Arguably the greatest women’s golfer in history, Sorenstam was already an active entrepreneur off the course during the latter stage of her illustrious 16-year career. After she retired in 2008, the Sweden-native spent even more time with her business endeavors — a clothing line, a cookbook, a wine collection, multiple golf course design projects, the ANNIKA Foundation, and more.

Now, Sorenstam is dipping her toes in the technology world. She’s the founder of a new iPhone app called Fundu, which recommends nearby events and activities catered to your individual tastes.


Workflow Adds IFTTT Integration, by Federico Viticci, MacStories

Their latest integration is aimed at extending Workflow to any web service – even if it doesn't offer an iOS app or a native web action in Workflow. Today, Workflow is launching a new IFTTT integration to trigger web recipes.

BitCam, by Federico Viticci, MacStories

The Iconfactory has launched BitCam, a new iPhone app inspired by old Macintosh apps. BitCam lets you take pictures and apply retro filters such as dithering.


My Two Years As An Anthropologist On The Photoshop Team, by Charles Pearson, Medium

Almost two years ago, the Photoshop team pivoted to focus its energies and resources on design features and workflows. To be successful, the team needed to understand trends in design and tools, as well as develop connections and empathy to design and designers. Worth noting, the pivot happened not long after Adobe moved to a subscription service and away from big box releases every 1–2 years. The subscription model provided an opportunity for development to be more iterative, but so much had to be re-thought, including research and customer feedback loops. This was the task then: build deeper knowledge and empathy around UI design, as well as develop feedback loops suited to new development cycles. As an anthropologist and ethnographer (the first ever at Adobe!), I was hired as a consultant to help address those gaps.


The All-American iPhone, by Konstantin Kakaes, MIT Technology Review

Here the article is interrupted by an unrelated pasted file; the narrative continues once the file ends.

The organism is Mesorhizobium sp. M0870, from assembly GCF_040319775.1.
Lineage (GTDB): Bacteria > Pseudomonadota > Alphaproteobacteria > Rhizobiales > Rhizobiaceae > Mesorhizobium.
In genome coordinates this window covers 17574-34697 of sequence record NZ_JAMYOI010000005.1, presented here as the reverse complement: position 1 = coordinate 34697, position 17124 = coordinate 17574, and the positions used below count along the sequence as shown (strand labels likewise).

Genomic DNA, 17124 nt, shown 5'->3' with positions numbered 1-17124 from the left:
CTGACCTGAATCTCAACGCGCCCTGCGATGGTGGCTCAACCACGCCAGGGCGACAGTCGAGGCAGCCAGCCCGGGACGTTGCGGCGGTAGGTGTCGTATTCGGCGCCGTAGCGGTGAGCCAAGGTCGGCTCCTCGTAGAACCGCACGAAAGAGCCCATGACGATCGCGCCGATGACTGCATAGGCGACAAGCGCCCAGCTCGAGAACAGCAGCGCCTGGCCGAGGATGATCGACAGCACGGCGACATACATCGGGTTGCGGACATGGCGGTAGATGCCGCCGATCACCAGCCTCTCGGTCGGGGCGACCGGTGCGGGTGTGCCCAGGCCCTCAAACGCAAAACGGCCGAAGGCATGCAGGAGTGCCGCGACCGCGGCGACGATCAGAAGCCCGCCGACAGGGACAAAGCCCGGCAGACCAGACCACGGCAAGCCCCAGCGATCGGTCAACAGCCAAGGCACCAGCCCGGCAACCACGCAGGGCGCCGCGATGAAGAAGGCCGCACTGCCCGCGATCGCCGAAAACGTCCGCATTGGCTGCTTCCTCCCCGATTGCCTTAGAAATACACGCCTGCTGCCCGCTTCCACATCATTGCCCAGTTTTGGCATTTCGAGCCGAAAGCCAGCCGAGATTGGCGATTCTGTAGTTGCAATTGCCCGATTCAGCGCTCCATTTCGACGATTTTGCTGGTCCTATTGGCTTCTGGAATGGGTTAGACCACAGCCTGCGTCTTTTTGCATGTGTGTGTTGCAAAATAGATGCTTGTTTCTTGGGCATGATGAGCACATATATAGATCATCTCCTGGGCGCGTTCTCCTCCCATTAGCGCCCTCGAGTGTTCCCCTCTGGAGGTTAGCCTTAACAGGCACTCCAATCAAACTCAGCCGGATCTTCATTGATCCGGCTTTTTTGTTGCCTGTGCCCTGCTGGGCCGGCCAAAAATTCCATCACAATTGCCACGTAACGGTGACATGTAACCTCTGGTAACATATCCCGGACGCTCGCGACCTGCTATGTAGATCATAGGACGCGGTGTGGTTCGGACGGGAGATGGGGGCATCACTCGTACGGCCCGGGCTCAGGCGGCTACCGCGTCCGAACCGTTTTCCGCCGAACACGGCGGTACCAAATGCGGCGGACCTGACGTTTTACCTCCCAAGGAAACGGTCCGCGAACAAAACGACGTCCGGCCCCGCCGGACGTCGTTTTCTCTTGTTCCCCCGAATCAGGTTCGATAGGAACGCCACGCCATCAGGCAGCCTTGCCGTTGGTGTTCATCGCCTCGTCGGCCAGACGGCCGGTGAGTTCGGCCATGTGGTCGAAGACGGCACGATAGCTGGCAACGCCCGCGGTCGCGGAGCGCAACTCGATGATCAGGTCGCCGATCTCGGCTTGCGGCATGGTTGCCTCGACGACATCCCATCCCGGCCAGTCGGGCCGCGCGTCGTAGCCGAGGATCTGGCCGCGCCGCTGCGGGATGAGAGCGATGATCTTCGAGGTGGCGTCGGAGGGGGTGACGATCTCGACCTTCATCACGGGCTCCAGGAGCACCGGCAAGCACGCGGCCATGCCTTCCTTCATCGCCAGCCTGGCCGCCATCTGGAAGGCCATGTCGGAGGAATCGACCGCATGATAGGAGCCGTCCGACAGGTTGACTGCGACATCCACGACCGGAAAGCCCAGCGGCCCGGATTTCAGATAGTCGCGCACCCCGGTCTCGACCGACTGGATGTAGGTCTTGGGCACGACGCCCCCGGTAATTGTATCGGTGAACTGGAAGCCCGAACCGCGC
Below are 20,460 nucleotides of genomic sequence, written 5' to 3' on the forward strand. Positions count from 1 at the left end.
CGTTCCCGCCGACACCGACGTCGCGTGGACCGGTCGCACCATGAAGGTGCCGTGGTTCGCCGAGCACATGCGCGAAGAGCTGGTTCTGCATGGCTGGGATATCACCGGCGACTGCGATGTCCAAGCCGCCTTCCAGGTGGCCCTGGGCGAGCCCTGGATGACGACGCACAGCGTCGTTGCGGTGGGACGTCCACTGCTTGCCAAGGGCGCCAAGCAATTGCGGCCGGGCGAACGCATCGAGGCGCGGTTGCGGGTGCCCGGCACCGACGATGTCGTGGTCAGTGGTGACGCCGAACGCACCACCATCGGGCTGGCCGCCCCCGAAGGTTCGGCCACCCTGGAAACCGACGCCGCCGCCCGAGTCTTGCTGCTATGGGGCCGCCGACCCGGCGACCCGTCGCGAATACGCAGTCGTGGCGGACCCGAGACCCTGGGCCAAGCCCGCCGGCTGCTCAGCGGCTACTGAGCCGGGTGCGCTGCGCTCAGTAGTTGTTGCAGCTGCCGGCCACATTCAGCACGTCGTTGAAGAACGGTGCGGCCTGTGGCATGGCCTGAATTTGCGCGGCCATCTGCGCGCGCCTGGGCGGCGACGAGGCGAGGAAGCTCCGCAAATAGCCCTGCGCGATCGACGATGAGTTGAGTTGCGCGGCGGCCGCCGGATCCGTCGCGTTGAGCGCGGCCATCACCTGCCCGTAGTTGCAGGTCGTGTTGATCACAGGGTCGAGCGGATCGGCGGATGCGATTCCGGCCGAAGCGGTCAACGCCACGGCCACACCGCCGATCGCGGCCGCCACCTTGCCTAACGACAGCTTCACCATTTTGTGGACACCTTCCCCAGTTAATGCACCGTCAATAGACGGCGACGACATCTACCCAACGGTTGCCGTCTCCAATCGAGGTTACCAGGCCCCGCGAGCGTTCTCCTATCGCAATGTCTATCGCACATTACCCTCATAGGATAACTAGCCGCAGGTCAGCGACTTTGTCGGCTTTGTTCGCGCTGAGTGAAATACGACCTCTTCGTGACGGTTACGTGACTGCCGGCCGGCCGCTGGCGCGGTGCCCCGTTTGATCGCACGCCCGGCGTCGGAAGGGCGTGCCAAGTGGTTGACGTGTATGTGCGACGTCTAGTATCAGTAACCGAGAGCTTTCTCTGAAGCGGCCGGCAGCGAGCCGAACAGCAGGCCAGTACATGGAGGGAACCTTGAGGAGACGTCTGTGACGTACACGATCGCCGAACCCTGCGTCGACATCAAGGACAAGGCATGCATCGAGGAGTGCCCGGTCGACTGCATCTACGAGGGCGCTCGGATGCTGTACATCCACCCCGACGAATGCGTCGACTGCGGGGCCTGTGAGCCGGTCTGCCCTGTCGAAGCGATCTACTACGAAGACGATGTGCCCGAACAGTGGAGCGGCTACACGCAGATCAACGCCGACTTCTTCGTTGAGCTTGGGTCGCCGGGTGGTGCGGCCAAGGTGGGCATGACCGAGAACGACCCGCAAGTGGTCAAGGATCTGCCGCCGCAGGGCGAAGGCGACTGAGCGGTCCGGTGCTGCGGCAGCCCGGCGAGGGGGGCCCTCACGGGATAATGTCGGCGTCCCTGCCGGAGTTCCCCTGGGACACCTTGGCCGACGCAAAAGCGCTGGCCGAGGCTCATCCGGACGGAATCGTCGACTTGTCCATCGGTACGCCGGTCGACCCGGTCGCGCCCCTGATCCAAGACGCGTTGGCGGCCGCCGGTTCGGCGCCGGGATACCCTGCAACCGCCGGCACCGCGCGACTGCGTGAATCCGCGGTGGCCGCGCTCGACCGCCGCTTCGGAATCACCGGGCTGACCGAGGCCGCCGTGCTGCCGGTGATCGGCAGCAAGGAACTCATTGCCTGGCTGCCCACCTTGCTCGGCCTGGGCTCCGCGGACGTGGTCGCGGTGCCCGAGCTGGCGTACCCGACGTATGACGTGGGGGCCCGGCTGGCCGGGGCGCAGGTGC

As Steve Jobs once told President Obama when he asked why Apple didn’t make phones in its home country, the company didn’t hire manufacturers in China only because labor is cheaper there. China also offered a skilled workforce and flexible factories and parts suppliers that can, Apple believes, retool more quickly than their American counterparts.

But set that aside for now, and imagine that Apple persuaded one of its Chinese manufacturers to open factories in the United States or did that itself. Could it work? Apple could profitably produce iPhones in America, as some high-end Mac computers are produced, without making them much more expensive. There’s a catch, though, that undermines Trump’s and Sanders’s arguments. This becomes clear if you carry our thought experiment to its most extreme conclusion.

What It Was Like To Write Speeches For Apple Executives, by Bourree Lam, The Atlantic

Jayne Benjulian became Apple’s first chief speechwriter in the 1980s. Benjulian spent six years at Apple, and she’s since become involved in various forms of writing. She’s now a poet, and her new book, Five Sextillon Atoms, contains poems that tie together American history and her own family’s. I talked with Benjulian about her job at Apple, what makes a great speech, and her transition to poetry.

The Evolution Of Cloud Computing, by Bob O'Donnell, Recode

Some of the more interesting developments in server design are coming from the addition of new chips that serve as accelerators for specific kinds of workloads. Much as a GPU inside a PC works alongside the CPU and powers certain types of software, new chips are being added to traditional servers in order to enhance their capabilities.

Bottom of the Page

If your app is not using iCloud or Dropbox or OneDrive but rather your own servers to sync data, and you are charging me a subscription price, you better have a damn good reason or two.

(Just for the record, the two apps that I do subscribe today are Evernote and Todoist.)


Thanks for reading.